She and her husband Robert used to live at 226 W University Blvd. Long before moving there with Robert she would visit that house every summer as a child. Her grandfather Landy W. Johnson, Head Deacon and a Trustee at the Mount Calvary Missionary Baptist Church, had his barber shop in the house. His image is on the historical crossroads sign at 11th Ave and University Blvd. You will also see the Batiste family represented, from Rita's mother's side. Joe Batiste was an international track star and Fred Batiste was a star football player at the University of Arizona. Rita wrote a wonderful memoir about the family histories and the times in which they lived, "Tucson's Forgotten Generation: Biographical Memoirs of the Dunbar Neighborhood in the 40's and 50's." I highly recommend all Dunbar/Spring residents read the book. You can find it at www.RitaElliott.com.
There was a memorial service for Rita today at the Mt. Calvary Missionary Baptist Church.
Below is her obituary from the service:
Rita Lucille Johnson Collins-Elliott was the second of two children blessed to the union of Landy and Florena Johnson on July 20, 1940 in Pasadena, CA. Rita was the descendant of a long line of progressive African American pioneers. The Cornelius, Johnson, and Batiste family all migrated north from Mississippi and Louisiana. Her paternal great-grandfather, Pastor P.B. Cornelius, led the family and started the first African American Church in Tucson, Mount Calvary Missionary Baptist Church. Rita shared a rich spiritual and active community life with a family rooted in God, family, entrepreneurship, and community.
In 1957, Rita married David B. Collins, Jr. From this 25 year union, they were blessed with four daughters. David was a successful business owner while Rita initially raised her young children while continuing her education. She completed her undergraduate and graduate degrees at the renowned Pacific Oaks College in Pasadena. Her passion being education and children, she chose an educational institution that could provide training at a superior level.
Rita relocated to Tucson in the early 1980s and married in 1986 to her current husband Robert Elliott. Together they built a vibrant life, never letting Robert's severe health challenges that occurred 15 years ago stop them. They gave emotional support, love and wisdom to their blended family. They traveled the glove and shared many blessings and adventures.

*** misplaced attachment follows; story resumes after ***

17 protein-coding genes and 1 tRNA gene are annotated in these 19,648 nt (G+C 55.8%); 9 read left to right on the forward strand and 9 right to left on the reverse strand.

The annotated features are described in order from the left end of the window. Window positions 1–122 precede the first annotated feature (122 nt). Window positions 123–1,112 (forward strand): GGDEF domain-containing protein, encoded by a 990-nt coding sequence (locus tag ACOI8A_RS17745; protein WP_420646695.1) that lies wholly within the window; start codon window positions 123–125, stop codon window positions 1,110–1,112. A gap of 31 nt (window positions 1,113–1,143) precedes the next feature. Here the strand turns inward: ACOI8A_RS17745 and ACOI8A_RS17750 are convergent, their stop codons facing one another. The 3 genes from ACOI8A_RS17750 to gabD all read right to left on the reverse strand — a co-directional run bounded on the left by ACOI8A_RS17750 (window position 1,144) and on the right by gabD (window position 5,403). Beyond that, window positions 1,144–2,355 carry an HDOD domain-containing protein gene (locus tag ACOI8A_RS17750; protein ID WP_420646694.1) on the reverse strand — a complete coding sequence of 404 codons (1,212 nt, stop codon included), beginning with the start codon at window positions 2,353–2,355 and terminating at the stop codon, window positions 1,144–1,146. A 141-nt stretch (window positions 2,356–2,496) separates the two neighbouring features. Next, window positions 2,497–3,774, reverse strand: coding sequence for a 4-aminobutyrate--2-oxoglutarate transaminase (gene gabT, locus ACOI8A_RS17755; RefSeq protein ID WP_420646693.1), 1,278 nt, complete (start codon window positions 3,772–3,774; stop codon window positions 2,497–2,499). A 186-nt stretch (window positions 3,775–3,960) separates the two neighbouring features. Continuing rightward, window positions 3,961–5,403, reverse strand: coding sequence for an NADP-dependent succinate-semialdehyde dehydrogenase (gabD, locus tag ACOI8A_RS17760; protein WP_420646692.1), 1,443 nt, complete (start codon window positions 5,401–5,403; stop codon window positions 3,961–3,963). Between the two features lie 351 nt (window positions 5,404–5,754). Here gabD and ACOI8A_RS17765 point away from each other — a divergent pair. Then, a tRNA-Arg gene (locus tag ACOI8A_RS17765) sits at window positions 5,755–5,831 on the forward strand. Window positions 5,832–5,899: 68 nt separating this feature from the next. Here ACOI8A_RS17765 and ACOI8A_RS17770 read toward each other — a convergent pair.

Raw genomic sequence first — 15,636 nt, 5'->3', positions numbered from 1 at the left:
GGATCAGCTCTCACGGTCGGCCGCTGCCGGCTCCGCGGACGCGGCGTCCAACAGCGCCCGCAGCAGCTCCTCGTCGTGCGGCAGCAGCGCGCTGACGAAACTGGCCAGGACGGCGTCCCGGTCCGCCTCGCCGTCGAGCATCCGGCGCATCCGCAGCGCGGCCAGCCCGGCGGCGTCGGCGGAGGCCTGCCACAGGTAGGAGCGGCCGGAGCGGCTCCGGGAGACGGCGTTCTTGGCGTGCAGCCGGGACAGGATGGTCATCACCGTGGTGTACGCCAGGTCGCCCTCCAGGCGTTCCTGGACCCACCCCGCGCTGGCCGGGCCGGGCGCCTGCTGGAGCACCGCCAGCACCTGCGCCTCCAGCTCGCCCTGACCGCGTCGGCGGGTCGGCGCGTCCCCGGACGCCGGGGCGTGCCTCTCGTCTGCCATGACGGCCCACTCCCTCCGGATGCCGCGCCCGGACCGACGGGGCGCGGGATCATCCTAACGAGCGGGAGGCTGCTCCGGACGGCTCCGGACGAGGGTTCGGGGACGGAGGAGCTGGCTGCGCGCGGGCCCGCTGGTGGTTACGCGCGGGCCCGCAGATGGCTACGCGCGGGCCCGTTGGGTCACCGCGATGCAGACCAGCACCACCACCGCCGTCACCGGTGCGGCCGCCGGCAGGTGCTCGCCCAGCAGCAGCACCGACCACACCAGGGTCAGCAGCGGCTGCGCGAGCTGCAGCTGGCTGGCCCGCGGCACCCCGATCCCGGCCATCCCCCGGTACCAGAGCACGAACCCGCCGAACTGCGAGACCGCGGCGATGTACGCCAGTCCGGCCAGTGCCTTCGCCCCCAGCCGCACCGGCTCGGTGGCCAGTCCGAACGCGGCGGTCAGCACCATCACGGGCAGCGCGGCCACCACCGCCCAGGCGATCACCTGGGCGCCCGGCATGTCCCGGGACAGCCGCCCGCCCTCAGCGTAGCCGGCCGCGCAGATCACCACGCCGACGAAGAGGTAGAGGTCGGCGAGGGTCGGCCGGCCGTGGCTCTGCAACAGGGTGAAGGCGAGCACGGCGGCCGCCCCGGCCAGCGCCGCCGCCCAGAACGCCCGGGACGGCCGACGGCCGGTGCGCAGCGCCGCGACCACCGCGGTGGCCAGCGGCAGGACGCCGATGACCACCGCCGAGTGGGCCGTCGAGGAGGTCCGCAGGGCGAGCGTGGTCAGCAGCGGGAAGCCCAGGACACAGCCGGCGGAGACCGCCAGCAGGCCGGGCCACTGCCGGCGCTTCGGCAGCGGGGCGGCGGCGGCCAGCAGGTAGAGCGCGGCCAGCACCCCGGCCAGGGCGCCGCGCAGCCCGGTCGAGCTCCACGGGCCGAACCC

The accomplishments of her employment and life's work are vast. Teacher, educational administrator, state licensing auditor, educational consultant and public speaker are a sampling of her professional expertise. Her role as a teacher ranged from Head-Start's pre-school to community college during her career. She never really retired and recently authored a book, "Tucson's Forgotten Generation", recounting the early experience of African Americans in Tucson's Dunbar neighborhood.
Her civic and community involvement are also tireless. She served 50 years as an Urban League member and 35 years on the executive board. She served over 25 years in The Links, Incorporated. She worked on several presidential campaigns spanning back to President John F. Kennedy and up to President Barack Obama. She worked on civil rights and voting committees in her community. She was PTA president during her children's fundamental years and served as Girl Scouts and Blue Bird leader. She served on so many community committees that she was chosen YMCA Woman of the Year.
August 22, 2015, Jesus called her home early in the midst of her beloved devotional time. She is preceded in death by her parents, Landy Johnson, Jr. and Florena Alexander; first husband, David B. Collins, Jr., and Cousin James F. "Brother" Barns. She leaves to cherish her memory her husband, Robert Elliot, her brother Landy Johnson, III. Her daughters: Etalya Colllins-Johns, Minister Lazon Smith, Dr. Charmaine Charles, and Mia Michelle Henry and three stepsons: Robert, Noel, and Sean Elliott, 13 grandchildren, seven great-grandchildren and a host of cousins, adopted children and beloved friends.